It’s Summertime and SCI is Going Batty!

As part of a federal project with the St. Louis District of the U.S. Army Corps of Engineers and with technical expertise from Dr. Lynn Robbins of Missouri State University, SCI completed a three-week Indiana bat survey along the Mississippi River. The purpose of the survey, spanning eight sites along the Mississippi River in Illinois and Missouri, was to capture a glimpse at the extent of Indiana bat (Myotis sodalis) populations and their habitat usage in the area. The ecological monitoring included providing baseline data on the captured bats, determining known colony locations and documenting the presence of white-nose syndrome. Research crews led by Dr. Lynn Robbins of Missouri State University spent three weeks setting up mist nets , catching and tagging Indiana bats, doing acoustic surveys, and tracking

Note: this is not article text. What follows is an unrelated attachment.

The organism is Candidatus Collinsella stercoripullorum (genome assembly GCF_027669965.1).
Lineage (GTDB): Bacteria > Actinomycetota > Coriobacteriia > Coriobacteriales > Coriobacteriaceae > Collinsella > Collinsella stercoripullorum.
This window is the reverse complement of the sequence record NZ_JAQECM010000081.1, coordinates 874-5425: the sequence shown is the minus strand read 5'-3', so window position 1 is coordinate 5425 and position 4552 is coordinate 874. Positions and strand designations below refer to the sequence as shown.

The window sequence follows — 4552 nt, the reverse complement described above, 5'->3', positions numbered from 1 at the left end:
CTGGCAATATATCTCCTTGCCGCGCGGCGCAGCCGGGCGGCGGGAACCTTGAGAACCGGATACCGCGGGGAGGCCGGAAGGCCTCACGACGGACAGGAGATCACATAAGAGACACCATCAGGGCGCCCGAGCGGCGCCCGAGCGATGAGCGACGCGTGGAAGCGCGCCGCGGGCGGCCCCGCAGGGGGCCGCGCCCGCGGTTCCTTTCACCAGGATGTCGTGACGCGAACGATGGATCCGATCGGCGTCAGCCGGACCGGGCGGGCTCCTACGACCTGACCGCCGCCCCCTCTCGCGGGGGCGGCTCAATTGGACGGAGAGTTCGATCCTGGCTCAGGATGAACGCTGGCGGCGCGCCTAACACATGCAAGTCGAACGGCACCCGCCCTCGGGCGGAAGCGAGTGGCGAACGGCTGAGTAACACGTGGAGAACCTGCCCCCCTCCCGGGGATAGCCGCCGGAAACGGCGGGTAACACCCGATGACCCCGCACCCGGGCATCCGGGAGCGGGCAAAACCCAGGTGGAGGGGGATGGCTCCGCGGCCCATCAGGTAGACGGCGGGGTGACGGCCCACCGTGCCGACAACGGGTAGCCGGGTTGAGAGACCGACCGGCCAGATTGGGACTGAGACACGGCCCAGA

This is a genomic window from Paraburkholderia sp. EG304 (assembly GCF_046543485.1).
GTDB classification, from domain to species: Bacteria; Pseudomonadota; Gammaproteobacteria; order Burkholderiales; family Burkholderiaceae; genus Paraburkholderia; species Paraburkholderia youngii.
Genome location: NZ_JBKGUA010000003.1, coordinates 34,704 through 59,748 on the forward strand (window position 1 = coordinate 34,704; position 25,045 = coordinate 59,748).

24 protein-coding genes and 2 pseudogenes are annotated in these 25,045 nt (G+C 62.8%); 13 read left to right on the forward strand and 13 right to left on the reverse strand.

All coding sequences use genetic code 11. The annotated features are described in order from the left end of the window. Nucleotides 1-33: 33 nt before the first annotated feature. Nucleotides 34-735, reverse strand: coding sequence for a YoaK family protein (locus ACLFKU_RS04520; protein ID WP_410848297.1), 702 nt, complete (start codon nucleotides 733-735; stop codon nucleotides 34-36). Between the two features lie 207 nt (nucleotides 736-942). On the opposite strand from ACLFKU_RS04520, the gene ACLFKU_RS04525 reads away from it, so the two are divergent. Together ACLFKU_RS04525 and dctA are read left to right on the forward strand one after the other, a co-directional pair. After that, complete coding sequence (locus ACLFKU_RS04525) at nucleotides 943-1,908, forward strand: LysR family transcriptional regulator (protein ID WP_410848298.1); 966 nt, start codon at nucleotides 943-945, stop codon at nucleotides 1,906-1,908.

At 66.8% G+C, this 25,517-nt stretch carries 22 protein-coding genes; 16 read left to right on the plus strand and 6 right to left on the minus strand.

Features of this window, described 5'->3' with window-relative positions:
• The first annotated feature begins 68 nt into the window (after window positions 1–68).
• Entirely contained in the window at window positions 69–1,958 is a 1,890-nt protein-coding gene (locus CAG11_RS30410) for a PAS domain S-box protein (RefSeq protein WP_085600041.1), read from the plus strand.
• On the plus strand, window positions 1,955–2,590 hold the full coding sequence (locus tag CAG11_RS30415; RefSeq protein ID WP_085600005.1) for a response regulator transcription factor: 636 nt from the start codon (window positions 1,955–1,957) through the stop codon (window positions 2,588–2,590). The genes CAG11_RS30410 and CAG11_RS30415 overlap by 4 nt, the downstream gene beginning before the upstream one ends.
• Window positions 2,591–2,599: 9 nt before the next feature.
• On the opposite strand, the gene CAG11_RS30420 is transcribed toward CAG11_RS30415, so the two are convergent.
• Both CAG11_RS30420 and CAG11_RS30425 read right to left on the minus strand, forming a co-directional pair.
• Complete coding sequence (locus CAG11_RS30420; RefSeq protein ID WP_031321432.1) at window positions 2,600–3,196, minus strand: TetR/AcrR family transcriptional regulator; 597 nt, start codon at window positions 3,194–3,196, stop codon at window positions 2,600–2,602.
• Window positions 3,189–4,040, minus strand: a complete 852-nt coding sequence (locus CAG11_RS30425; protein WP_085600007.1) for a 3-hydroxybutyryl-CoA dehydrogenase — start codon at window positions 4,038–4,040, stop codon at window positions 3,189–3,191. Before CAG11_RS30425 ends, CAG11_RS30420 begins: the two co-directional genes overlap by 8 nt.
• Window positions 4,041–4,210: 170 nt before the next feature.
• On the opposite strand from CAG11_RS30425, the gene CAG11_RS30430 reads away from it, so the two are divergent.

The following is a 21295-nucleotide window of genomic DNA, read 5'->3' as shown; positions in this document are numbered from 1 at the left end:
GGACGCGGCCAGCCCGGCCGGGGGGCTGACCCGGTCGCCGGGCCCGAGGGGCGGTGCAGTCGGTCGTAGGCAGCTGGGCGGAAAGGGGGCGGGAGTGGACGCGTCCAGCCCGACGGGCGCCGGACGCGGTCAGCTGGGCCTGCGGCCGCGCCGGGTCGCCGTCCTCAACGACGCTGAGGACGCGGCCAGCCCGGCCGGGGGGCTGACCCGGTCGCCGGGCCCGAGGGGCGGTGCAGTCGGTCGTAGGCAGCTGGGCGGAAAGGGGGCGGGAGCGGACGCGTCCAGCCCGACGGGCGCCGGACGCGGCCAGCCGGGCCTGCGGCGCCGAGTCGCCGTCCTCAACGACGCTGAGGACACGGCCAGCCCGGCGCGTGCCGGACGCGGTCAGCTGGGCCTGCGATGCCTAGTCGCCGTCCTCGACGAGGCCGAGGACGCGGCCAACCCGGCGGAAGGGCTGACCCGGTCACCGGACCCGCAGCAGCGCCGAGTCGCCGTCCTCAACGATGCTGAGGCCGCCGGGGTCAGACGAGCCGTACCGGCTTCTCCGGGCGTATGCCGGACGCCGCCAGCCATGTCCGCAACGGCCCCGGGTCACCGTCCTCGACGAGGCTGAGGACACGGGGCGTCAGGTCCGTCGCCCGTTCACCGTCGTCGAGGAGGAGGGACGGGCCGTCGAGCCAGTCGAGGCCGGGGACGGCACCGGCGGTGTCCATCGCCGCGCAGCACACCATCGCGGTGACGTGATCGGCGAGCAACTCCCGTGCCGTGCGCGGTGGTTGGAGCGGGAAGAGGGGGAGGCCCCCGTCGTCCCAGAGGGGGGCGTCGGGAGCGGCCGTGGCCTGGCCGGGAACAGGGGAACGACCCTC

tagged bats back to their roost trees. The long days and nights were rewarded by finding multiple Indiana bats, one Northern long-eared bat, and other species such as Eastern red bats (Lasiurus borealis) and Eastern pipistrelles (Perimyotis subflavus). Indiana bats are an endangered species protected by the Endangered Species Act administered by the U.S. Fish and Wildlife Service. They hibernate in dense clusters on cave ceilings in the winter months, and rear their young in crevices of dead or shaggy-barked trees, called roost trees, starting in April. Summer roost trees, which are considered critical habitat and are also protected under the Endangered Species Act, are an integral part in the life cycle of the Indiana bat.